Google 'Spying' On People's App Use, Lawsuit Claims

Google employees “spy” on smartphone users, collecting their sensitive data and information about their use of other companies' apps, New York resident Robert McCoy alleges in a new class-action complaint.

The lawsuit centers on “Android Lockbox,” a program that “allows Google employees to spy on how Android Smartphone users interact with non-Google apps,” according to McCoy's complaint, filed Wednesday in U.S. District Court for the Northern District of California.

Android Lockbox came to public attention to weeks ago, when The Informationreported that Google drew on data about people's use of outside apps, like TikTok, for competitive purposes.

McCoy alleges that the “sensitive personal data” on his Android phone, including data related to his use of TikTok, was “secretively collected by Google.”

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He claims Google is violating various privacy and consumer protection laws, including California's new sweeping Consumer Privacy Act.

Google reportedly only collects the data from users who agree to share their “usage and diagnostics” information with the company.

Google says in an online support page the company uses that data “to improve products and services, like Google apps and Android devices.”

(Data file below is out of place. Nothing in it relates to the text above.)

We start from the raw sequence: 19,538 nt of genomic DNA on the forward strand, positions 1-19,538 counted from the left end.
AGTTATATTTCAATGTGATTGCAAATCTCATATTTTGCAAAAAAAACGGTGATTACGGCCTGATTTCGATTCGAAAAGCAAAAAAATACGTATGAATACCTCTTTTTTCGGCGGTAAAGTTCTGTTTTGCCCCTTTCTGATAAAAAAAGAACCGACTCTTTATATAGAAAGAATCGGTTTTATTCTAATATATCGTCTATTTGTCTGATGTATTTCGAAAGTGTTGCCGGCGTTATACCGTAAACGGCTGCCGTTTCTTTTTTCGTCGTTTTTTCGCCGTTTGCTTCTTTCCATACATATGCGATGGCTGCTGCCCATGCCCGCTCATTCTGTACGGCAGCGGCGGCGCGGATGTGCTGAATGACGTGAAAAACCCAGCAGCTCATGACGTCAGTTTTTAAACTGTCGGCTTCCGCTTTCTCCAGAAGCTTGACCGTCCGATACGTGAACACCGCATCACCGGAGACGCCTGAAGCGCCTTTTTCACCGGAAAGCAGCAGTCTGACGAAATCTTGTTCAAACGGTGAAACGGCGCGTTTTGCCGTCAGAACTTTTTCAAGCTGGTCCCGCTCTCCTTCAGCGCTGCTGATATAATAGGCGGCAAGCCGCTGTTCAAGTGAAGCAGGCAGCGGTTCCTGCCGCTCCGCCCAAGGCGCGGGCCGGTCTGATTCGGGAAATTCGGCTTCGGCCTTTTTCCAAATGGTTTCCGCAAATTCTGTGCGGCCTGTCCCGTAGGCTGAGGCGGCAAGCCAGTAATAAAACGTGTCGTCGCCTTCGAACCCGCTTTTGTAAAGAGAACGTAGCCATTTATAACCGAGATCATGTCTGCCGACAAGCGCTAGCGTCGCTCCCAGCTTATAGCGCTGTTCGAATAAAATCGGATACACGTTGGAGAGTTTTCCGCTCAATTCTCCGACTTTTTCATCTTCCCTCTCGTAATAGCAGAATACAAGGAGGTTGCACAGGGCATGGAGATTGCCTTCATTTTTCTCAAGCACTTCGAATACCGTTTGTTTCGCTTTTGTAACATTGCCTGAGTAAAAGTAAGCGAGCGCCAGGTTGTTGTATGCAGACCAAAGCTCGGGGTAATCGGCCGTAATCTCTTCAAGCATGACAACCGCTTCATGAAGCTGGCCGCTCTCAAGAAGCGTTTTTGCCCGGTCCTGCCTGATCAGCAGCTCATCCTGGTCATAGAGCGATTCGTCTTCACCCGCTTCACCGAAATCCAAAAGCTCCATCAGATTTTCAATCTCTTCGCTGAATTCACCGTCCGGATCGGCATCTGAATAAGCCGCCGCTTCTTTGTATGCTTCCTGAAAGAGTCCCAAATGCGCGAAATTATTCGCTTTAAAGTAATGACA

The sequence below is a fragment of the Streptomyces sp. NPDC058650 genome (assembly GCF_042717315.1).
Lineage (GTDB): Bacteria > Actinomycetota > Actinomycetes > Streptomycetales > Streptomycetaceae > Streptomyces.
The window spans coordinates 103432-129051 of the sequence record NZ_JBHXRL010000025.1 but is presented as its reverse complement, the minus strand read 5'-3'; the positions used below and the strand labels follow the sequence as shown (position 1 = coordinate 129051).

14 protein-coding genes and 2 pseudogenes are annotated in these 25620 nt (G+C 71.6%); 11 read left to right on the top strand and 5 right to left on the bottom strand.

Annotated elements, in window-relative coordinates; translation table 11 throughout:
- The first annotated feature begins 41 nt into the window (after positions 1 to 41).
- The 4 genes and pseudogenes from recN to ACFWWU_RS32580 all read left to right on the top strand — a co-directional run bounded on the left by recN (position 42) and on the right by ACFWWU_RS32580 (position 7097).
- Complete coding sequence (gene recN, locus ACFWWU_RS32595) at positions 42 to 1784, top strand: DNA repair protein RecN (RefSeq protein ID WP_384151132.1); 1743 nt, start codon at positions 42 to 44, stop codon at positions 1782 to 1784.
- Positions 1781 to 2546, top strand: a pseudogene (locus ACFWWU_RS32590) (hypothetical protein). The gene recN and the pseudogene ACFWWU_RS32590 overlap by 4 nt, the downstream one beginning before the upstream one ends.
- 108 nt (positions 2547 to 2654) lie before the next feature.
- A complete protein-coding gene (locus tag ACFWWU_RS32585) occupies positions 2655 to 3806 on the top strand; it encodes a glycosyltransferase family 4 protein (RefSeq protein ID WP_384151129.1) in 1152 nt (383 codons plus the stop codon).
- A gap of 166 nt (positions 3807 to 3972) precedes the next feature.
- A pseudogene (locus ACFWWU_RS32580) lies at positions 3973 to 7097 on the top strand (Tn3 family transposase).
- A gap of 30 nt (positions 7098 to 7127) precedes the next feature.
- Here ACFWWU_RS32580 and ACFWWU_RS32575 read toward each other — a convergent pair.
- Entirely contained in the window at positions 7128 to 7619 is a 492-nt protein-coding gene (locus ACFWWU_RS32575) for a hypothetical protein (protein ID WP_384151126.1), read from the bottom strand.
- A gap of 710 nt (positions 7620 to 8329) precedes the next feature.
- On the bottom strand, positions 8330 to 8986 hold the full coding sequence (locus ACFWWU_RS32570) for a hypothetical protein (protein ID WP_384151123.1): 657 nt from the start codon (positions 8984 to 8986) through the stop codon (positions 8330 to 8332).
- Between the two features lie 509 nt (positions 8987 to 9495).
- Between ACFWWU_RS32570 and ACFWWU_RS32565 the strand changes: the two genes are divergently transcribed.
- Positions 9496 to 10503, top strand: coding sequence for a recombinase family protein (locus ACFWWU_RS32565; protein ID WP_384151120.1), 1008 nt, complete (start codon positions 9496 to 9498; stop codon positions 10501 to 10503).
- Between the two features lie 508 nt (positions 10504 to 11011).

For instance, Google says, sharing diagnostic data can improve users' battery life because the information will allow Google to “use info about what's using the most battery on your device to help make common features use less battery.”

McCoy alleges that Google's disclosures about its data collection are insufficient.

“Never is it disclosed that Google actually monitors, collects, and uses sensitive personal data when Android Smartphone users use non-Google apps,” the complaint alleges. “Google’s true purpose of obtaining plaintiff’s and class members’ sensitive personal data is to obtain lucrative behind the scenes technical insight that it can use to develop competing apps against its competitors.”

This lawsuit marks at least the fourth separate privacy case brought against the company in the last several months.

Last week, Google was sued for allegedly collecting personal information from people using the Chrome browser -- including their IP addresses, identifiers stored on cookies, and data about web-browsing activity.

Two weeks ago, Google was hit with a class-action complaint for allegedly tracking people's app activity, even when they attempted to opt out by configuring their privacy settings to stop storing "Web & App Activity."

And two months ago, California residents alleged in a class-action complaint that the company violates federal and California privacy laws by tracking Chrome users who browse the web in "incognito" mode.

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